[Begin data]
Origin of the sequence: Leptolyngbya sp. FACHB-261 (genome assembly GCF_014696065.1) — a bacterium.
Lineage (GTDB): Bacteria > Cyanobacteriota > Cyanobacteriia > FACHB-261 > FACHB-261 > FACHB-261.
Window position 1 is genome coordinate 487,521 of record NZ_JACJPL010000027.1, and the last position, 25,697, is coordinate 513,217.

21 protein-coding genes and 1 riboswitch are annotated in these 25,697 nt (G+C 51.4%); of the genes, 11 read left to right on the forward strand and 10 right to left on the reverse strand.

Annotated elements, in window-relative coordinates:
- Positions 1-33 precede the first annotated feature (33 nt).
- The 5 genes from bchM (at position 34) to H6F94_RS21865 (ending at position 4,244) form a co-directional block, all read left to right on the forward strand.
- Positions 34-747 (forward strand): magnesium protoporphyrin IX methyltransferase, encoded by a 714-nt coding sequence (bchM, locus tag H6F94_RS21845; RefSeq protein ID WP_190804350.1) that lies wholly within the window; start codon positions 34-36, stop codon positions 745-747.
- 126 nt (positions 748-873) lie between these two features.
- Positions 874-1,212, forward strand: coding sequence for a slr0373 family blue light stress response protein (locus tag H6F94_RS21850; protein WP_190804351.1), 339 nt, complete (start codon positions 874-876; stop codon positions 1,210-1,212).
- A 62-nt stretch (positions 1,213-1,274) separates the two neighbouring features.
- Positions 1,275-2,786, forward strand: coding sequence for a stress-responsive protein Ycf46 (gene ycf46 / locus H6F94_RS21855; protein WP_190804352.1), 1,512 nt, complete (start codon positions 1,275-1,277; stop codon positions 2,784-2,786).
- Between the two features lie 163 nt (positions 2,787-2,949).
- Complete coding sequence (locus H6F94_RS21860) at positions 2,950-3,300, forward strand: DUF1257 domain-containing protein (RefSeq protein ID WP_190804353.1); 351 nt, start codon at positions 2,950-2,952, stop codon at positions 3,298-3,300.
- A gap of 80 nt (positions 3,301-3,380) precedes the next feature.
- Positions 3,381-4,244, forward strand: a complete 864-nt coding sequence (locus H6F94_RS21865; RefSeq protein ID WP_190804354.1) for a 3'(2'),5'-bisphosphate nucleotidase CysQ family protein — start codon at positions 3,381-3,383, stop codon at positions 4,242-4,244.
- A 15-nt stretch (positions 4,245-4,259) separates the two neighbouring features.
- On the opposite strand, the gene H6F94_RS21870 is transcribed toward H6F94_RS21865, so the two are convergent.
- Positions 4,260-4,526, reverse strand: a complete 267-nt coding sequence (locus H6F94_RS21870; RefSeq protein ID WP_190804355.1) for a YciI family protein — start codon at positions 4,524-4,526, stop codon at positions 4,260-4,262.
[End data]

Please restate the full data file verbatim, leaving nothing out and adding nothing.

Origin of the sequence: Leptolyngbya sp. FACHB-261 (genome assembly GCF_014696065.1) — a bacterium.
Lineage (GTDB): Bacteria > Cyanobacteriota > Cyanobacteriia > FACHB-261 > FACHB-261 > FACHB-261.
Window position 1 is genome coordinate 487,521 of record NZ_JACJPL010000027.1, and the last position, 25,697, is coordinate 513,217.

21 protein-coding genes and 1 riboswitch are annotated in these 25,697 nt (G+C 51.4%); of the genes, 11 read left to right on the forward strand and 10 right to left on the reverse strand.

Annotated elements, in window-relative coordinates:
- Positions 1-33 precede the first annotated feature (33 nt).
- The 5 genes from bchM (at position 34) to H6F94_RS21865 (ending at position 4,244) form a co-directional block, all read left to right on the forward strand.
- Positions 34-747 (forward strand): magnesium protoporphyrin IX methyltransferase, encoded by a 714-nt coding sequence (bchM, locus tag H6F94_RS21845; RefSeq protein ID WP_190804350.1) that lies wholly within the window; start codon positions 34-36, stop codon positions 745-747.
- 126 nt (positions 748-873) lie between these two features.
- Positions 874-1,212, forward strand: coding sequence for a slr0373 family blue light stress response protein (locus tag H6F94_RS21850; protein WP_190804351.1), 339 nt, complete (start codon positions 874-876; stop codon positions 1,210-1,212).
- A 62-nt stretch (positions 1,213-1,274) separates the two neighbouring features.
- Positions 1,275-2,786, forward strand: coding sequence for a stress-responsive protein Ycf46 (gene ycf46 / locus H6F94_RS21855; protein WP_190804352.1), 1,512 nt, complete (start codon positions 1,275-1,277; stop codon positions 2,784-2,786).
- Between the two features lie 163 nt (positions 2,787-2,949).
- Complete coding sequence (locus H6F94_RS21860) at positions 2,950-3,300, forward strand: DUF1257 domain-containing protein (RefSeq protein ID WP_190804353.1); 351 nt, start codon at positions 2,950-2,952, stop codon at positions 3,298-3,300.
- A gap of 80 nt (positions 3,301-3,380) precedes the next feature.
- Positions 3,381-4,244, forward strand: a complete 864-nt coding sequence (locus H6F94_RS21865; RefSeq protein ID WP_190804354.1) for a 3'(2'),5'-bisphosphate nucleotidase CysQ family protein — start codon at positions 3,381-3,383, stop codon at positions 4,242-4,244.
- A 15-nt stretch (positions 4,245-4,259) separates the two neighbouring features.
- On the opposite strand, the gene H6F94_RS21870 is transcribed toward H6F94_RS21865, so the two are convergent.
- Positions 4,260-4,526, reverse strand: a complete 267-nt coding sequence (locus H6F94_RS21870; RefSeq protein ID WP_190804355.1) for a YciI family protein — start codon at positions 4,524-4,526, stop codon at positions 4,260-4,262.